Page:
INDIANAPOLIS — You can clock Derrick Rose in the head, as Jeff Foster did midway through the third quarter.
You can throw long-armed defenders at him like Paul George or try fresh looks like Dahntay Jones. You can even harass him into 4-for-18 shooting, as the Pacers did Thursday night at Conseco Fieldhouse with a withering, brutally physical defense.
But you can't stop Rose's spirit.
That's why Rose wrote another chapter in his growing legend, driving past Jones and scoring with his left hand over Roy Hibbert and Danny Granger with 17.8 seconds left, the game-winning shot in the Bulls' gritty 88-84 victory over the Pacers. The Bulls now lead the best-of-seven Eastern Conference quarterfinals 3-0 with a chance to close out the sweep here Saturday.
Expect more undeniability.
"He plays so strong, keeps attacking," Kyle Korver said. "And he does it every night. There are a lot of things about him that are amazing. But the ability to take that pounding and keep on going is the best. That last drive was incredible. I don't know how he got the shot off."
After it found bottom, Luol Deng, who had a brilliant all-around game, smothered Granger into a 3-point miss with 2.9 seconds left. Ronnie Brewer rebounded and iced the victory with two free throws with 1.1 seconds left.
Contributors were everywhere.
Deng finished with 21 points, six rebounds and six assists in a wearying 45:11, including the first three quarters straight. He kept the Bulls in it early with 14 of their 42 first-half points.
"You just can't say enough about that guy," coach Tom Thibodeau said. "I've said it all year: He does everything for us. He keeps us together. He's a complete player who plays great individual and team defense. He's the ultimate winner."
Korver sank all four fourth-quarter shots including two 3-pointers, scoring 10 of his 12 when it mattered most.
"The bigger the shot, the better Kyle is," Thibodeau said.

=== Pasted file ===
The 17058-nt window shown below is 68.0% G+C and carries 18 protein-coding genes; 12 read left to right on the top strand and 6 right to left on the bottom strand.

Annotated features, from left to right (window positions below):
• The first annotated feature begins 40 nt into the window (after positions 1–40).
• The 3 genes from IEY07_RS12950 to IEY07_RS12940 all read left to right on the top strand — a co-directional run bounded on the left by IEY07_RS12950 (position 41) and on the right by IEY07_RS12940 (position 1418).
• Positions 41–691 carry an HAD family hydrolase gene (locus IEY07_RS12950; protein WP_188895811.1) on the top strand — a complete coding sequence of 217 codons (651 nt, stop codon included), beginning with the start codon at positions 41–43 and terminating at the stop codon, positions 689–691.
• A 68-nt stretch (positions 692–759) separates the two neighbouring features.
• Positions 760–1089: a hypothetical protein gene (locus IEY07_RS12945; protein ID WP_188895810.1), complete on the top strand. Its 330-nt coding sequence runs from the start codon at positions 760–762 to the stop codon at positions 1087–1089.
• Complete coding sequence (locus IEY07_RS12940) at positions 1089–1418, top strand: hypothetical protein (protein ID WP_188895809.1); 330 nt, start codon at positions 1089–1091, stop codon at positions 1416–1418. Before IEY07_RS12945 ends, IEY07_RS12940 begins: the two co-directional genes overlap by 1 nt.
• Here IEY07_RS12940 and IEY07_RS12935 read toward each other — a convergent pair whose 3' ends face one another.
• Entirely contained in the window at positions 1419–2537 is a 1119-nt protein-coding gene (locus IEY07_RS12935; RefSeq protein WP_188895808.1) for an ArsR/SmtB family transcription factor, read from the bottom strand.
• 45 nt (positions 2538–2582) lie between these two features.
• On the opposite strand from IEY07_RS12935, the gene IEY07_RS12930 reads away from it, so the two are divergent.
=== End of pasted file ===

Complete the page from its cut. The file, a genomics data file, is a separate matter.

Joakim Noah hustled his way to 11 points, 10 rebounds and four blocks. Keith Bogans sank all three of his 3-point attempts. And the Bulls overcame Carlos Boozer's meager four-point effort by taking better care of the ball down the stretch, with just four second-half turnovers.
But in the end, Rose rose above all, getting to the line 15 more times, making 13 free throws, and relentlessly attacking no matter the punishment.
"He's a tough kid," Noah said. "It doesn't matter what his shooting percentage is. He doesn't let that rattle him."
Rose missed his first four shots and didn't score until sinking a 3-pointer with 49.5 seconds left. His struggles continued in the second quarter when he picked up his second offensive foul — the Pacers had just four overall team fouls at halftime — and had a layup spectacularly blocked by George. That started a fast-break score as part of a 12-2 run that pushed the Pacers ahead 38-33.
Rose was just 3 of 12 for nine points when Foster fouled him hard, setting off a minor scrum with words flying.
"It was a little irritating," Rose said. "But that's basketball. That's his job. If you don't stand up to it, no one will."
Later in the quarter, Foster clobbered Deng in the head.
"I have a lot of respect for Foster," Thibodeau said. "He's hard-playing, tough."
So is the team Thibodeau coaches.
Korver's 3-pointer with 7:04 left capped a 10-0 run that turned a five-point deficit into a five-point lead. And later, Rose performed his late-game magic.
"It was tough the way they were playing me," Rose said. "I missed shots I usually hit, But I saw space and opportunity and I just went. So what if I missed shots? I have confidence at the end of games to keep fighting through. That's just the way I am."
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